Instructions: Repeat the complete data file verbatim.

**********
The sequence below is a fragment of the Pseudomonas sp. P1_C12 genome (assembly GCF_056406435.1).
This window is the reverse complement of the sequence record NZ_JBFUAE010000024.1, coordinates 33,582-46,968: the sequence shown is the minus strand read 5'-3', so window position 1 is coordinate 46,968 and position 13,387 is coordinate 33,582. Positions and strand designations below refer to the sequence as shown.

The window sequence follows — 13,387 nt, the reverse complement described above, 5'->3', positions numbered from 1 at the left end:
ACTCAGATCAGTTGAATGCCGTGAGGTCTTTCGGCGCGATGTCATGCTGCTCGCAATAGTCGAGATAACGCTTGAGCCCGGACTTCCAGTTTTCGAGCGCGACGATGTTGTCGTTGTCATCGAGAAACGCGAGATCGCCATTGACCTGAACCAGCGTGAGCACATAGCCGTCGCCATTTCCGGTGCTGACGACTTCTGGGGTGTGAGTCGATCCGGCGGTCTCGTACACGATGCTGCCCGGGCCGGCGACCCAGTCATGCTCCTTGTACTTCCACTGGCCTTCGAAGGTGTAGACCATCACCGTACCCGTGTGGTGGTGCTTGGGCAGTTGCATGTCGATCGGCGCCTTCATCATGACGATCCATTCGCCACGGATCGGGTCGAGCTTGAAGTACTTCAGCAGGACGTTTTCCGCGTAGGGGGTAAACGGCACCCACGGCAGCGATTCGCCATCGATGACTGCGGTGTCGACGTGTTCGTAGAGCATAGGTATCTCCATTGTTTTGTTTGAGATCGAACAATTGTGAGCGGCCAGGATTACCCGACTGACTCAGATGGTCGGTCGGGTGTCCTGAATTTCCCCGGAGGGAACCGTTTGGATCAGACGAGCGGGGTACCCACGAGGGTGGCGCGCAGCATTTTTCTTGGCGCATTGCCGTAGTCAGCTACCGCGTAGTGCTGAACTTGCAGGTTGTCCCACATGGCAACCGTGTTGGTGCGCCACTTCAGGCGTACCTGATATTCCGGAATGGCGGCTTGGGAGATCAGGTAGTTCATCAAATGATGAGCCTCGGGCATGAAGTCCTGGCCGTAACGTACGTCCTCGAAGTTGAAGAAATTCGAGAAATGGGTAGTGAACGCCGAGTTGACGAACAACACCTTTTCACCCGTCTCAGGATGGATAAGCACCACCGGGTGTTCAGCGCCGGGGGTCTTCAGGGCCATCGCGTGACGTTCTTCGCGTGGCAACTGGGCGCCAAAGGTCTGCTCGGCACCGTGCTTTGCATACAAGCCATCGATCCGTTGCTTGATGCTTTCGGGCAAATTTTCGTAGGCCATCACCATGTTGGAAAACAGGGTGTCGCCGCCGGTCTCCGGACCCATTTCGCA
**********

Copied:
The sequence below is a fragment of the Pseudomonas sp. P1_C12 genome (assembly GCF_056406435.1).
This window is the reverse complement of the sequence record NZ_JBFUAE010000024.1, coordinates 33,582-46,968: the sequence shown is the minus strand read 5'-3', so window position 1 is coordinate 46,968 and position 13,387 is coordinate 33,582. Positions and strand designations below refer to the sequence as shown.

The window sequence follows — 13,387 nt, the reverse complement described above, 5'->3', positions numbered from 1 at the left end:
ACTCAGATCAGTTGAATGCCGTGAGGTCTTTCGGCGCGATGTCATGCTGCTCGCAATAGTCGAGATAACGCTTGAGCCCGGACTTCCAGTTTTCGAGCGCGACGATGTTGTCGTTGTCATCGAGAAACGCGAGATCGCCATTGACCTGAACCAGCGTGAGCACATAGCCGTCGCCATTTCCGGTGCTGACGACTTCTGGGGTGTGAGTCGATCCGGCGGTCTCGTACACGATGCTGCCCGGGCCGGCGACCCAGTCATGCTCCTTGTACTTCCACTGGCCTTCGAAGGTGTAGACCATCACCGTACCCGTGTGGTGGTGCTTGGGCAGTTGCATGTCGATCGGCGCCTTCATCATGACGATCCATTCGCCACGGATCGGGTCGAGCTTGAAGTACTTCAGCAGGACGTTTTCCGCGTAGGGGGTAAACGGCACCCACGGCAGCGATTCGCCATCGATGACTGCGGTGTCGACGTGTTCGTAGAGCATAGGTATCTCCATTGTTTTGTTTGAGATCGAACAATTGTGAGCGGCCAGGATTACCCGACTGACTCAGATGGTCGGTCGGGTGTCCTGAATTTCCCCGGAGGGAACCGTTTGGATCAGACGAGCGGGGTACCCACGAGGGTGGCGCGCAGCATTTTTCTTGGCGCATTGCCGTAGTCAGCTACCGCGTAGTGCTGAACTTGCAGGTTGTCCCACATGGCAACCGTGTTGGTGCGCCACTTCAGGCGTACCTGATATTCCGGAATGGCGGCTTGGGAGATCAGGTAGTTCATCAAATGATGAGCCTCGGGCATGAAGTCCTGGCCGTAACGTACGTCCTCGAAGTTGAAGAAATTCGAGAAATGGGTAGTGAACGCCGAGTTGACGAACAACACCTTTTCACCCGTCTCAGGATGGATAAGCACCACCGGGTGTTCAGCGCCGGGGGTCTTCAGGGCCATCGCGTGACGTTCTTCGCGTGGCAACTGGGCGCCAAAGGTCTGCTCGGCACCGTGCTTTGCATACAAGCCATCGATCCGTTGCTTGATGCTTTCGGGCAAATTTTCGTAGGCCATCACCATGTTGGAAAACAGGGTGTCGCCGCCGGTCTCCGGACCCATTTCGCA